Exact same outsole
The React Metcon inherits the much-praised rubber outsole of the 5th Metcon. Thus, the trainers share the exact same outsole materials and design, including even the side panels. But the similarities end here.
React vs. dual-density midsole
The dual-density sole of the Metcon 5 has a very clear distinction between the heel and the forefoot. The barely compressible heel ensures stability for squats and lifts, while the plush and highly flexible forefoot helps with the dynamic exercises.
The Nike React, on the other hand, is a single-density component. It offers the same type of support from the heel to the toes. The foam is essentially firm, but when it comes to high-impact moves, it is ready to compress, absorb impact, and return to its shape in an instant. It also makes for a fairly stable base for weightlifting as it is enclosed in a firm rubber outsole with side panels.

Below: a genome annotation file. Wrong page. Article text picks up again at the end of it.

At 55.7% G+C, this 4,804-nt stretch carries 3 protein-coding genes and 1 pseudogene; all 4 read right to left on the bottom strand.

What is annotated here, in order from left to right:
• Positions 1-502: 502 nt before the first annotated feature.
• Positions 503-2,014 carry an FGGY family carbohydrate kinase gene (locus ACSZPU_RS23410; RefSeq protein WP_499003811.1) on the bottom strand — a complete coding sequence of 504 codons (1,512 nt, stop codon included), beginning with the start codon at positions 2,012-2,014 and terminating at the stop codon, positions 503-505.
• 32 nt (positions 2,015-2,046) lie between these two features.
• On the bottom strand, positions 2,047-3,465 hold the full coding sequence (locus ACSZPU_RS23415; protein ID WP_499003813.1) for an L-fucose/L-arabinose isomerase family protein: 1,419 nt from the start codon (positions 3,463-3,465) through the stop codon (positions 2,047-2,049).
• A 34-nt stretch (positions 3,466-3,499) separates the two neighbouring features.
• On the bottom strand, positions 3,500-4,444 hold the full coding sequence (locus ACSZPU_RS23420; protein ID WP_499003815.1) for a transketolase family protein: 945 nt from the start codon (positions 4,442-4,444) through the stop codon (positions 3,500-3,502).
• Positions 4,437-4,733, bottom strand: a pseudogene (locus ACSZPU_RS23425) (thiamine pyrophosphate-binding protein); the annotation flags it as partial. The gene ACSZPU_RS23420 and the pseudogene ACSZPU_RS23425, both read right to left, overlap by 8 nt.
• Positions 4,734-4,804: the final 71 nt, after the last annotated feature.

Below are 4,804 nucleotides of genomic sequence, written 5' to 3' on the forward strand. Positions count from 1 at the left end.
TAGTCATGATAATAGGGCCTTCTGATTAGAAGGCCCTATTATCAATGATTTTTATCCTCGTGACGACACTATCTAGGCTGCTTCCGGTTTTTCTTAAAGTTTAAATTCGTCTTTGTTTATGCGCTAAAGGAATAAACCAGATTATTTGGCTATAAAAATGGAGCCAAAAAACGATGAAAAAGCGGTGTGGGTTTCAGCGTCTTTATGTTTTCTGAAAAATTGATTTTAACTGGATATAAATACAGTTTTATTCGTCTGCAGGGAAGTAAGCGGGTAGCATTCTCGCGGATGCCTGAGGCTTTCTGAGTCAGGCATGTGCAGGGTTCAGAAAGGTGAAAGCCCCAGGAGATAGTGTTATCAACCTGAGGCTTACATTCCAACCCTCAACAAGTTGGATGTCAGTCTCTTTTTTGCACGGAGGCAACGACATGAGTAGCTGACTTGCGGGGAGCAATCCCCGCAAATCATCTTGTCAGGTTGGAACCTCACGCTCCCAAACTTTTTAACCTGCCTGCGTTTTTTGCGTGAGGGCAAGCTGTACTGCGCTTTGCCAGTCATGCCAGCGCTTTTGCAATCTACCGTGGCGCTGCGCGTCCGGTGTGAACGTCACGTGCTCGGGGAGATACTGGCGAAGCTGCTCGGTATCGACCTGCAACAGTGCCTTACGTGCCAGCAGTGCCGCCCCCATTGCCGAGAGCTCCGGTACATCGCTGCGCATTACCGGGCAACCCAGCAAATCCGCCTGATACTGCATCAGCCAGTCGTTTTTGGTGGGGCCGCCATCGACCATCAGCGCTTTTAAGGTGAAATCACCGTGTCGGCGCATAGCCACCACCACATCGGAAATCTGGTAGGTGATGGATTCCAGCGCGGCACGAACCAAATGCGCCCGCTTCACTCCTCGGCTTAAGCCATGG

Flyknit vs. Haptic mesh
Both materials are said to offer a snug and breathable coverage for the foot. So, the choice here comes down to personal preference.
The Haptic mesh on Nike Metcon 5 appears to be a more heavy-duty choice with its TPU chain link covering the entire upper.
The Flyknit on the React Metcon makes for a more pliable material that moves seamlessly with the foot.
Sock-like bootie vs. regular lace-up
The Metcon 5 comes with a traditional lace-up design. It has six pairs of eyelets that can be used to micro-regulate the fit. The additional Flywire cables work together with the laces on both sides of the shoe. They create an even firmer hold in the midfoot section.
As for the Nike React Metcon, it offers a tongue-less bootie design with a pair of bungee laces to secure the fit. While this may be a good option for those with narrow and medium-sized feet, people with wider feet and voluminous ankles may not appreciate it as much. Because the collar doesn’t stretch too much, it can be a challenge to put on the shoe. On a positive note, the presence of bungee laces makes fit adjustments very easy once the trainer is on.